eres a tendency for sex workers to feel they can only say positive things about sex work because any negative thing they say is twisted against them. But, she says, maybe someones escorting and they dont like it. Maybe theyre just doing it for now because its the best thing in front of them. A socially acceptable face of sex work is emerging, she says. at narrative of, oh, I just love this and its so fantastic. I think to the extent that you hew to that narrative and are perceived as someone who had choice and power then people will say, well, then I guess I can support that. But those same people will say really negative things about people who work on the streets. Why does she think that is? Class. Race. Gira Grants view is that all sex workers should have the support, respect and protection of the law regardless of how and why they entered the industry.

Gira

Grant's book

In Europe, discussions about prostitution are being dominated by a single question: should we implement the Nordic model? is system decriminalises the selling of sex but makes buying sex a criminal oence. Sweden adopted it in 1999, Norway and Iceland have followed suit and a number of countries, including the UK, are seriously considering it. (At the moment our laws allow the buying and selling of sex but criminalise all the surrounding activities: soliciting, brothel-keeping, kerb-crawling and so on.) I recently spent some time in Germany, where prostitution has been completely legal since 2002. I came to the conclusion that the German model, with its barely-regulated mega-brothels, escort apps and virgin auctions (http://http:/s.telegraph.co.uk/graphics/projects/welcome-toparadise/) - not to mention a police force hamstrung by the porous line between managing prostitutes and exploiting them, is enabling more harm than the Nordic one. But its a choice between a rock and a hard place.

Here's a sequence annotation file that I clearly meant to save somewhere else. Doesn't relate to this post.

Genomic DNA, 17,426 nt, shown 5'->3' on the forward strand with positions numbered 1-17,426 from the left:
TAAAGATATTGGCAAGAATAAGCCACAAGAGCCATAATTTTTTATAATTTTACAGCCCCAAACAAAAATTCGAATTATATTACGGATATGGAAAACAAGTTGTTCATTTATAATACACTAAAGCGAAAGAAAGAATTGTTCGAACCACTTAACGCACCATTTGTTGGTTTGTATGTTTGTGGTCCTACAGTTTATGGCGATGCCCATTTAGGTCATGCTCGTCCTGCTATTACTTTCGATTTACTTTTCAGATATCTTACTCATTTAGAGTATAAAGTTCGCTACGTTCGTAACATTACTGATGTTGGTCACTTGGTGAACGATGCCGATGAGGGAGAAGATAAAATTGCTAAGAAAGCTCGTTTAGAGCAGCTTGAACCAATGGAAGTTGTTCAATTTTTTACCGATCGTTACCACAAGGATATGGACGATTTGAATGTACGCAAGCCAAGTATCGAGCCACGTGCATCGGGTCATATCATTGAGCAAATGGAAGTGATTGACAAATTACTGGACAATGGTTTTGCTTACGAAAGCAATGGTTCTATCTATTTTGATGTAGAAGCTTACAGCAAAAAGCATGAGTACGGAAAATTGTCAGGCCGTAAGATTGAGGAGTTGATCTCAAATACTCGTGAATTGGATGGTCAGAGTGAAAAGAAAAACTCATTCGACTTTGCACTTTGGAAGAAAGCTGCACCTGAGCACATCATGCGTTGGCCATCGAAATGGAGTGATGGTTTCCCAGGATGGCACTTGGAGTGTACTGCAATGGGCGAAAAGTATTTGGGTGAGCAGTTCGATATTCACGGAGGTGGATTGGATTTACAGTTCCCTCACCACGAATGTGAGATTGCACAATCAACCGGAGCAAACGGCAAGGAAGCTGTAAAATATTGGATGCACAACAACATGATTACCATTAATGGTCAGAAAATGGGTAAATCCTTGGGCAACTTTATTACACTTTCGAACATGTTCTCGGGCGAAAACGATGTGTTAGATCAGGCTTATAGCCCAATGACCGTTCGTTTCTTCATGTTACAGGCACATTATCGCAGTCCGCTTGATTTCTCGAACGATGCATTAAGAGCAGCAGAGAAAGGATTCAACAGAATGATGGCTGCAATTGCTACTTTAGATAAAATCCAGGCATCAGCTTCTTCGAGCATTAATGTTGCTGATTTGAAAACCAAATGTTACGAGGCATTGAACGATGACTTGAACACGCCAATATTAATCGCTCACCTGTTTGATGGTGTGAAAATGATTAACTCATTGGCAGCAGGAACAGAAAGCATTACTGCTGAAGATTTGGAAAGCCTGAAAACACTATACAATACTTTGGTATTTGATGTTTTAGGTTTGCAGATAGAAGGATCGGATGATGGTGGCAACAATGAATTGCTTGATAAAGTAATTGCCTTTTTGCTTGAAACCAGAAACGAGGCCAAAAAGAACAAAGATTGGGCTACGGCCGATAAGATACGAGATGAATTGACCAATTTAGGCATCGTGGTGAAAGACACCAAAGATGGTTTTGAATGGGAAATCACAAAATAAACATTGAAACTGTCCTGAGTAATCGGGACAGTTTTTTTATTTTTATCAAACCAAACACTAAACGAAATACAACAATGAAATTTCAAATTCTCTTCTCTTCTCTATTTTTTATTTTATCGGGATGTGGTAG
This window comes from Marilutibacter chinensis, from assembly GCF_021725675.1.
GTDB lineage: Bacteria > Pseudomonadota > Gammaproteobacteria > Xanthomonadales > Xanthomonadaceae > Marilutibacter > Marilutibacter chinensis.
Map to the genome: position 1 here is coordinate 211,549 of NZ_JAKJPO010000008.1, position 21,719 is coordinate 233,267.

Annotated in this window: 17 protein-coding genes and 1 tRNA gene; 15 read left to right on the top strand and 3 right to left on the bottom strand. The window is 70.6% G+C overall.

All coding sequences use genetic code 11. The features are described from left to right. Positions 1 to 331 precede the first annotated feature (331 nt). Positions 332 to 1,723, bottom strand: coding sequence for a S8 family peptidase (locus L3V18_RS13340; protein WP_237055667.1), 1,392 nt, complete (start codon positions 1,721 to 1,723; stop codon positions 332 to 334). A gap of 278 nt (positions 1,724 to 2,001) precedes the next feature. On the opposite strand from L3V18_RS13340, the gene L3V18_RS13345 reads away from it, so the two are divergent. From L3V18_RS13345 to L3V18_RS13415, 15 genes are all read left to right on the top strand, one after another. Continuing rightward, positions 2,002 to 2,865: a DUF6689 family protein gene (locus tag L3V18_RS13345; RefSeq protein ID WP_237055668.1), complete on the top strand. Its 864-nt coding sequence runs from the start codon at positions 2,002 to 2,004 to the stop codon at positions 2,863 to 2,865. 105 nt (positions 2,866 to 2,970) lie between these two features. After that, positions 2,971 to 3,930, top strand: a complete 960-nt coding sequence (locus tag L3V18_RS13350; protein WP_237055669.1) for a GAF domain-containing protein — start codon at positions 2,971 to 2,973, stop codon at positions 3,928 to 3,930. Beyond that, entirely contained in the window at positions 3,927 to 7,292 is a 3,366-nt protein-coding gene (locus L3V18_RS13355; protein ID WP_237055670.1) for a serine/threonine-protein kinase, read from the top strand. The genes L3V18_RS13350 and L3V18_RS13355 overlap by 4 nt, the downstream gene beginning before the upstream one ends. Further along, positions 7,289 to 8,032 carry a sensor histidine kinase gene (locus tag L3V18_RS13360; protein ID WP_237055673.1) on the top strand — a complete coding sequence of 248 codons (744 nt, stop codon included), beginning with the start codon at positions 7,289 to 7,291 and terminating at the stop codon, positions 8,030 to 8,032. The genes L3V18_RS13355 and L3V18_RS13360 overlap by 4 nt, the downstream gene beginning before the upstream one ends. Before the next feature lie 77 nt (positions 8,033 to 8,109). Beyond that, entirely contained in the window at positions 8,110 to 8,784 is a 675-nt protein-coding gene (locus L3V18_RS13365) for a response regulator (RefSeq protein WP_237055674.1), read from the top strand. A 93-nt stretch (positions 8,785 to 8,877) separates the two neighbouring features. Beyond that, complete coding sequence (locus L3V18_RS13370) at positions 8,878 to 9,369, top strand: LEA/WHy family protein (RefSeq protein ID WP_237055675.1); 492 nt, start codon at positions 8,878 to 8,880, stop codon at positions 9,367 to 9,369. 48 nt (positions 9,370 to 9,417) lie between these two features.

Pascha,

in Cologne, is Europe's biggest brothel. (Albrecht Fuchs)

Its kind of a legal ction to think we can only criminalise one part of a transaction, says Gira Grant of the Nordic model. In Sweden, she adds, sex workers aren't regarded as criminal but theyre not regarded as workers either. So theyre not able to access bene ts that other workers can. eyre not equal in society because theyre participating in a criminal activity, even if they themselves arent criminal. Some people feel this is as it should be: that the law should take a moral stand against the buying and selling of sex. at means killing people, says Gira Grant. To say, were going to prohibit this behaviour to express our moral distaste for it, is also saying, we approve of the violence that will result from criminalisation. It doesnt take much to realise that sex workers operating under the Nordic model will hesitate to reach out to the authorities, if it means putting their only source of income at risk. And that means people who have been assaulted or want treatment for drug addiction or help nding another job, will slip through the cracks. In countries where sex workers themselves are criminalised, the indierence to their suering can be striking. Gira Grant tells me about a sex worker in Philadelphia who was attacked by a customer in full view of a police ocer. e ocer intervened and took her to the police station, at her request, to report her assailant. en he left because it wasnt his precinct. And the police who actually worked there said to her, youre the one who we should be locking up for this. And they refused to take her report. Her attacker went on to assault other people in the community and is now on trial for murder.